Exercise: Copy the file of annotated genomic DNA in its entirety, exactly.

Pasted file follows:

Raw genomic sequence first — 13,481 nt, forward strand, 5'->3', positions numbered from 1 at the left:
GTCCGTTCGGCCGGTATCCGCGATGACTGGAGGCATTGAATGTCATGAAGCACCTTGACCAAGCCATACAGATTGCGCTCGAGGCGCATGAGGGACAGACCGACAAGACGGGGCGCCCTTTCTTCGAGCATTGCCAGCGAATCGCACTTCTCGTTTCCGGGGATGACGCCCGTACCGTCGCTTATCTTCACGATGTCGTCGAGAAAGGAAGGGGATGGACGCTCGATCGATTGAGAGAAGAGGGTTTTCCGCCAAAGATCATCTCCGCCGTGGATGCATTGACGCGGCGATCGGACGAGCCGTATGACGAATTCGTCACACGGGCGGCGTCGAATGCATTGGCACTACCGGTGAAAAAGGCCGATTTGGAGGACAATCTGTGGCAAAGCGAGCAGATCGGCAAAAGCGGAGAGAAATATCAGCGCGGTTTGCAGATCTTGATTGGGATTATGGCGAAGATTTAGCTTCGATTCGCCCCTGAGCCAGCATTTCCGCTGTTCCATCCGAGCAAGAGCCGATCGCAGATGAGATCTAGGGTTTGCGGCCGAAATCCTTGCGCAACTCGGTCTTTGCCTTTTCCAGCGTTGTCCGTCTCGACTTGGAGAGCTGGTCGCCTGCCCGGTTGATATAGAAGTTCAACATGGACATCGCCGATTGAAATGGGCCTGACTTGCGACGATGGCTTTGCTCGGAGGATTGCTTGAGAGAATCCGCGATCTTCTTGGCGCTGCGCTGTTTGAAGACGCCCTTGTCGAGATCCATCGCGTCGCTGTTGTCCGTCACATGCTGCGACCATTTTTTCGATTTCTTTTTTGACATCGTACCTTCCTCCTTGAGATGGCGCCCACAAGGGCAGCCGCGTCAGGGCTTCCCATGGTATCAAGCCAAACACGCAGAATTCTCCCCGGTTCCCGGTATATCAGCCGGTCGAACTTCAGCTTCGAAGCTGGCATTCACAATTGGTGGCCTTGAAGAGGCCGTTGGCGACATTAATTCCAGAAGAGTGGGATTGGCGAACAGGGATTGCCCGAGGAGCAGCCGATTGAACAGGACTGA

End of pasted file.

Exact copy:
Raw genomic sequence first — 13,481 nt, forward strand, 5'->3', positions numbered from 1 at the left:
GTCCGTTCGGCCGGTATCCGCGATGACTGGAGGCATTGAATGTCATGAAGCACCTTGACCAAGCCATACAGATTGCGCTCGAGGCGCATGAGGGACAGACCGACAAGACGGGGCGCCCTTTCTTCGAGCATTGCCAGCGAATCGCACTTCTCGTTTCCGGGGATGACGCCCGTACCGTCGCTTATCTTCACGATGTCGTCGAGAAAGGAAGGGGATGGACGCTCGATCGATTGAGAGAAGAGGGTTTTCCGCCAAAGATCATCTCCGCCGTGGATGCATTGACGCGGCGATCGGACGAGCCGTATGACGAATTCGTCACACGGGCGGCGTCGAATGCATTGGCACTACCGGTGAAAAAGGCCGATTTGGAGGACAATCTGTGGCAAAGCGAGCAGATCGGCAAAAGCGGAGAGAAATATCAGCGCGGTTTGCAGATCTTGATTGGGATTATGGCGAAGATTTAGCTTCGATTCGCCCCTGAGCCAGCATTTCCGCTGTTCCATCCGAGCAAGAGCCGATCGCAGATGAGATCTAGGGTTTGCGGCCGAAATCCTTGCGCAACTCGGTCTTTGCCTTTTCCAGCGTTGTCCGTCTCGACTTGGAGAGCTGGTCGCCTGCCCGGTTGATATAGAAGTTCAACATGGACATCGCCGATTGAAATGGGCCTGACTTGCGACGATGGCTTTGCTCGGAGGATTGCTTGAGAGAATCCGCGATCTTCTTGGCGCTGCGCTGTTTGAAGACGCCCTTGTCGAGATCCATCGCGTCGCTGTTGTCCGTCACATGCTGCGACCATTTTTTCGATTTCTTTTTTGACATCGTACCTTCCTCCTTGAGATGGCGCCCACAAGGGCAGCCGCGTCAGGGCTTCCCATGGTATCAAGCCAAACACGCAGAATTCTCCCCGGTTCCCGGTATATCAGCCGGTCGAACTTCAGCTTCGAAGCTGGCATTCACAATTGGTGGCCTTGAAGAGGCCGTTGGCGACATTAATTCCAGAAGAGTGGGATTGGCGAACAGGGATTGCCCGAGGAGCAGCCGATTGAACAGGACTGA